Right now, what are the questions? There are two. First, how can we add new drugs that are driven by genomics? And this is the field of clinical trials trying to validate the efficacy of some drugs matched to genomic activation. And the second question in the field of precision medicine is how do we go beyond the DNA sequencing? DNA sequencing is the analysis of DNA of the cancer. Where we are going now is the other issue of proteins, but also more and more aiming to grow the cancer ex vivo [outside the body] and analyze what molecules are involved in cancer progression ex vivo. And what are the sensitivities of this ex vivo cancer to the existing panel of drugs? This is the next step of precision medicine: moving beyond genomics to what we call living system. We grow the cancer of the patient outside [the body], and we understand from this ex vivo cancer which molecule we should target in each patient. Some clinical trials have already started on this question.
It's so exciting to realize the progress we've made. The pace of technology is dizzying. What I also hear is that we still have a lot of work to do. And that's why research continues to be so incredibly important. Fabrice, before I let you go—and I thank you for acknowledging BCRF support in this SAFIR02 study—could you tell our audience just a little bit about how BCRF has impacted the work that you're doing and your own career.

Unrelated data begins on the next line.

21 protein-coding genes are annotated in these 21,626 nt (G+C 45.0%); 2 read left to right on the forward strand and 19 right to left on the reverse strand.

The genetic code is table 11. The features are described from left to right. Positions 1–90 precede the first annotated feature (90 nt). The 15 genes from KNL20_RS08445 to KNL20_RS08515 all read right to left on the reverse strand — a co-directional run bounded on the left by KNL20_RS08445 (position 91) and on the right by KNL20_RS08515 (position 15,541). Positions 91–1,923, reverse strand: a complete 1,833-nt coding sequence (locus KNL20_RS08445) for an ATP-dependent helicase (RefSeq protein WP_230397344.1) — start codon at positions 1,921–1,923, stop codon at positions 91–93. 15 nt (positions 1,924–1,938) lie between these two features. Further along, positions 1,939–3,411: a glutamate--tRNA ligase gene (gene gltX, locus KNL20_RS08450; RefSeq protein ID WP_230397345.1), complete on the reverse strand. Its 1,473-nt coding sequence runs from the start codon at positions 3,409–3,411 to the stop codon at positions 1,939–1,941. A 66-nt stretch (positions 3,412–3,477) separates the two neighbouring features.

My God, I don't have words that are strong enough to thank BCRF. First, BCRF is acting globally. This is extremely important for people to know because research is global. There are extremely good researchers [all over]. So what BCRF is funding is excellence of research globally. … For me, it has totally changed the way I do research, because first, it allowed me to structure a team. And we all know that if there is no group of people, we cannot do research. It has allowed me to create a group of people with whom we can have long-term projects. Second, BCRF, of course, has an evaluation every year, but is also committed for the long term. And as we all know, research does not deliver in six months or one year. It's very important that BCRF supports [investigators and scientific programs] long term. We just discussed this clinical trial. [It took] seven years of effort to finally answer a question that will impact the patient. … And then the last point is the fact that the research supported by BCRF is diverse. It means one year, I can fund some experimental biology, if I need a year to focus on that. But the year after, pending good evaluation by BCRF's Scientific Advisory Board, I can switch to a clinical trial. That's important because it's the continuum of research. You can start from experimental biology, and you make a discovery. And when you want to move to clinical trial, BCRF will support you. It's a unique modality of funding. Because usually funding is what we call one-shot funding: I fund you for two years for a very specific project. Having an organization that supports you long term allows you to put in place a vision—and that is what we need in cancer research.